Lawmakers take aim at $20 hike in concealed gun-permit fee

State agency says FBI policies required the increase, gun-rights advocates say the hike is not legal.<br>

Leah Hogsten | Tribune file photo Concealed firearms instructor Clark Aposhian kept the crowd entertained during the 6-hour during the OPSGEAR¨ and the Utah Shooting Sports Council's free Concealed Carry Weapons Class and Mass Violence Response Training at the Maverick Center, Thursday December 27, 2012 in West Valley City. In Utah teachers with a conceal carry permit can already carry firearms into classrooms. The course is open to all school employees ranging from teachers, bus drivers, principals and custodians.

State lawmakers on Thursday said the Bureau of Criminal Identification (BCI) may have overstepped when it hiked the fee charged to first-time concealed weapons permit holders by $20 without seeking legislative approval.

Lawmakers, not state agencies, set fees and BCI’s decision violates both state law and the agency’s own rules, Rep. Brian Greene, R-Pleasant Grove, said.

“What we can’t allow is unilateral decisions by administrative action in lieu of appropriate action,” he said.

On Aug. 1, the cost of a first-time permit was raised to $57 for Utah residents and $67 for out-of-staters.

“We should not be here today. ... We should have been here in January before the Legislature.”<br>— Brian Judy, NRA legislative liaison

The agency was summoned to explain its decision to the Legislature’s Administrative Rules Review Committee after complaints that permit-seekers unwilling to pay the additional cost were told their applications could not be processed.

But from BCI’s perspective, the $20 increase is not a fee hike, Lt. Ryan Van Fleet, assistant division director, said. Instead, it is an add-on to cover the expense of running applicant fingerprints through a state database to check for criminal charges or convictions.

It’s a step the agency has to take in order to comply with policy changes implemented by the FBI in 2012 requiring electronic submission of fingerprints, Van Fleet said.

BCI hangs its authority to impose the fee on HB124, a state law passed in 2015, he said. Under the law, the $20 charge can be applied to any non-criminal entity or individual applicant whose activities or profession — from nurses and doctors to massage therapists — require some state-level background check in order for licensure.

BCI has collected the fee from license seekers for the past two years, but had overlooked concealed-weapons permit applicants until this year, he said.

“It was purely an oversight on BCI’s part,” Van Fleet said. “When the law went into effect in 2015 that allowed that collection, BCI didn’t catch it.”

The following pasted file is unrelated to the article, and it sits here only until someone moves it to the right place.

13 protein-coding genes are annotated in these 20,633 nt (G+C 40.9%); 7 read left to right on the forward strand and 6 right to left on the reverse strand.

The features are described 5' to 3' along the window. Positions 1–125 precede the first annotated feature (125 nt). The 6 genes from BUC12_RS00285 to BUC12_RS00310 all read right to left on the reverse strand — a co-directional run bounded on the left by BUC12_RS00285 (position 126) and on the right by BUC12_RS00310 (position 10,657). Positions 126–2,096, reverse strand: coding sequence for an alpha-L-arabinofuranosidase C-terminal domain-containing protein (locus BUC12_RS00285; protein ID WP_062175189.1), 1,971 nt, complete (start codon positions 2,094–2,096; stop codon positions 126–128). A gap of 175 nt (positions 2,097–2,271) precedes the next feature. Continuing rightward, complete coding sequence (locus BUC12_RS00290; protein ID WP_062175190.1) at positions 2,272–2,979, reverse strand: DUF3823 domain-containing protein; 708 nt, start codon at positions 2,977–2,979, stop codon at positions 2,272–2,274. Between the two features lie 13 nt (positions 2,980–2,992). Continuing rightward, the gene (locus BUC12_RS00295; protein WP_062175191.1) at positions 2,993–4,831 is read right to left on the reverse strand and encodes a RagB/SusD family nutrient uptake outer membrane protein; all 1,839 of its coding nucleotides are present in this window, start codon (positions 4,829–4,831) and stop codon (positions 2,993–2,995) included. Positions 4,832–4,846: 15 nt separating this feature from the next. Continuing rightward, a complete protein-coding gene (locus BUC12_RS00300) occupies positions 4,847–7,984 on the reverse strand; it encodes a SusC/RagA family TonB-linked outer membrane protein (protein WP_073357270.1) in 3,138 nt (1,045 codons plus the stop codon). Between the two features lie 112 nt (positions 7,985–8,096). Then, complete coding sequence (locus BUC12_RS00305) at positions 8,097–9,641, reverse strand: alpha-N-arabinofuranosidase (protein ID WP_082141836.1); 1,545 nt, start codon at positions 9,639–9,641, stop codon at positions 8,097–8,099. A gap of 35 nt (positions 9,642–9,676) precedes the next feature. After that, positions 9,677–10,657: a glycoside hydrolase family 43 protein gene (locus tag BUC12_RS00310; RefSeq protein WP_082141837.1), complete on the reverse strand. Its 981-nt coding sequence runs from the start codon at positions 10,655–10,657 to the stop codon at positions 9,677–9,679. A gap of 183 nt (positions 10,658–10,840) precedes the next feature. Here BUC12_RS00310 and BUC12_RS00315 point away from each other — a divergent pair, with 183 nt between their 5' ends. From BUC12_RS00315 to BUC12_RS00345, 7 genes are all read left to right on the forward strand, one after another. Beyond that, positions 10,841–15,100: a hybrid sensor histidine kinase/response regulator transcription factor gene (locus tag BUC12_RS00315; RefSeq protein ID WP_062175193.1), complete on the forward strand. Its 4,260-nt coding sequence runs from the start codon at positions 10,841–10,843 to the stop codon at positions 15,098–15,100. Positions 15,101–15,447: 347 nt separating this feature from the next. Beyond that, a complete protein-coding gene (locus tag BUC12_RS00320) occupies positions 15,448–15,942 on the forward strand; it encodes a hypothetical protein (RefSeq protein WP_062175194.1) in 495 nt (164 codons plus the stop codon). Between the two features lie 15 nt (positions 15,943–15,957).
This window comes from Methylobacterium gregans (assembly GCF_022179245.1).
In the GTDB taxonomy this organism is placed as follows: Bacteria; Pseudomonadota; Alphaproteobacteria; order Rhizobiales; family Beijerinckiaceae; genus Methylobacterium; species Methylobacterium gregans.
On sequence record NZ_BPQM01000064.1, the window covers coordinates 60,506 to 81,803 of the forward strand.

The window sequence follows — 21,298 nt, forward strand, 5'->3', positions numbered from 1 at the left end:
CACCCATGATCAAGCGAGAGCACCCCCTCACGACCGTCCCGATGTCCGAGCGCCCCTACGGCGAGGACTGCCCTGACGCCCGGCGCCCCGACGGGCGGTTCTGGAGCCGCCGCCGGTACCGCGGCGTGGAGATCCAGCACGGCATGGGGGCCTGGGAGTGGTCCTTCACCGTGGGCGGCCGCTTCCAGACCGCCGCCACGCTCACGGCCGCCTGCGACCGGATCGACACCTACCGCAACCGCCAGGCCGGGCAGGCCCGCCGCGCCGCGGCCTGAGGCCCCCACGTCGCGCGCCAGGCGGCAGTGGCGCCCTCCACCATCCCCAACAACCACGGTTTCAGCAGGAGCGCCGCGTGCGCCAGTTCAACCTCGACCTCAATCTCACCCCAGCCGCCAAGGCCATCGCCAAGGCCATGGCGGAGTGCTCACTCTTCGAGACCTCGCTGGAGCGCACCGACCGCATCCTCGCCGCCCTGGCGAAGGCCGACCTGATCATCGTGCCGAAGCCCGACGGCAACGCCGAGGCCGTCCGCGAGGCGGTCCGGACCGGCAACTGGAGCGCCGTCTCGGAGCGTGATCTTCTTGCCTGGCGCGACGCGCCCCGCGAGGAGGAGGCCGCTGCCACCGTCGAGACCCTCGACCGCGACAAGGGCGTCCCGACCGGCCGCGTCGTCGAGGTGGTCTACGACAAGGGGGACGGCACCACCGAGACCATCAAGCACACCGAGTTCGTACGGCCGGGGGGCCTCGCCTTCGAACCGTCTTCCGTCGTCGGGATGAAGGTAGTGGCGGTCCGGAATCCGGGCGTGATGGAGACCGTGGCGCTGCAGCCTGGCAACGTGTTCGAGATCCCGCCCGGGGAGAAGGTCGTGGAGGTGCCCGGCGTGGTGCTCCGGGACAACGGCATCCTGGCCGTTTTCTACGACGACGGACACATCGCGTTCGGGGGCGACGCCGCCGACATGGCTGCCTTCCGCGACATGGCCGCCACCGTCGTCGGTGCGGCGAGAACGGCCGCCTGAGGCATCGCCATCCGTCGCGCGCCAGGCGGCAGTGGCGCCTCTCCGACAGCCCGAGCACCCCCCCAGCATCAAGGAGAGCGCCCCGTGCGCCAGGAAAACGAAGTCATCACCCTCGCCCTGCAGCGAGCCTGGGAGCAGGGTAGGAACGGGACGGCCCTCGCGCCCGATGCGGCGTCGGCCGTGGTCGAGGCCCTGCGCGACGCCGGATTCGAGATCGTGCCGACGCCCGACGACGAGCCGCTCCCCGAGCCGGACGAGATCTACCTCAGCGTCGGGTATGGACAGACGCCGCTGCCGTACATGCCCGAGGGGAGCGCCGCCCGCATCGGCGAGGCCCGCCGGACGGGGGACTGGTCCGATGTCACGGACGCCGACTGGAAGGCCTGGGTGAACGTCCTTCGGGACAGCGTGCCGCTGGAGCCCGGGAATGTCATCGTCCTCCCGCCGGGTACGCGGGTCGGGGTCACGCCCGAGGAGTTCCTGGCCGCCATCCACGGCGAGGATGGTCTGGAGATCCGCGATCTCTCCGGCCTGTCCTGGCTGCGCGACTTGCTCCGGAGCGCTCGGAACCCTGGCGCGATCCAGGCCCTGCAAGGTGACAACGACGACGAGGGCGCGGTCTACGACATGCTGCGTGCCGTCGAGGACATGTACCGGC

“That is a subsidy from the citizens of the state of Utah to out-of-state concealed-permit people.”<br>— Sen. Jim Dabakis, D-Salt Lake City

Committee members questioned whether HB124, which sought to address problems with background checks for teachers and others working in education, can be so broadly applied.

“This was the guidance we received from our legal counsel and the governor’s office,” Van Fleet said, before walking lawmakers through the various references and cross references in Utah law that address background checks.

Simply stated: BCI contends that the term non-criminal individuals applies to concealed weapons-permit applicants.

Greene and other members of the committee, who listened to recordings from legislative hearings on HB124, disputed BCI’s reading of the law. Nothing in the bill addresses anything other than background checks for educators, they said.

Bureau employees and lawmakers volleyed back and forth on the interpretation of state laws and legislative intent.

Most committee members were clearly upset that BCI had acted without getting explicit legislative approval.

Lacking a quorum, the issue was tabled for a future meeting, with lawmakers asking for an accounting of the fees collected both before and after the passage of HB124, including information about which professions or groups might now be paying fees not previously assessed.

BCI was not without some support from Sen. Jim Dabakis, D-Salt Lake City. He commended the bureau for doing its job and said the state policy should be applied equally to anyone who needs a background check for licensure.

Allowing an exemption for gunowners — who are a powerful lobbying force in Utah — is not fair, he said, especially when 70 percent of concealed-carry permits are issued to people who live outside of Utah and have not paid the additional fee.

“That is a subsidy from the citizens of the state of Utah to out-of-state concealed-permit people,” Dabakis said.

Representatives from the National Rifle Association and the Utah Shooting Sports Council both spoke against BCI’s “unilateral imposition” of the fee, but were not opposed to idea that the agency might need more money to cover its costs. If that’s true, said Brian Judy, the NRA’s local legislative liaison, then the agency needs to bring that to lawmakers through the right process.

“We should not be here today,” said Judy. “We should have been here in January before the Legislature.”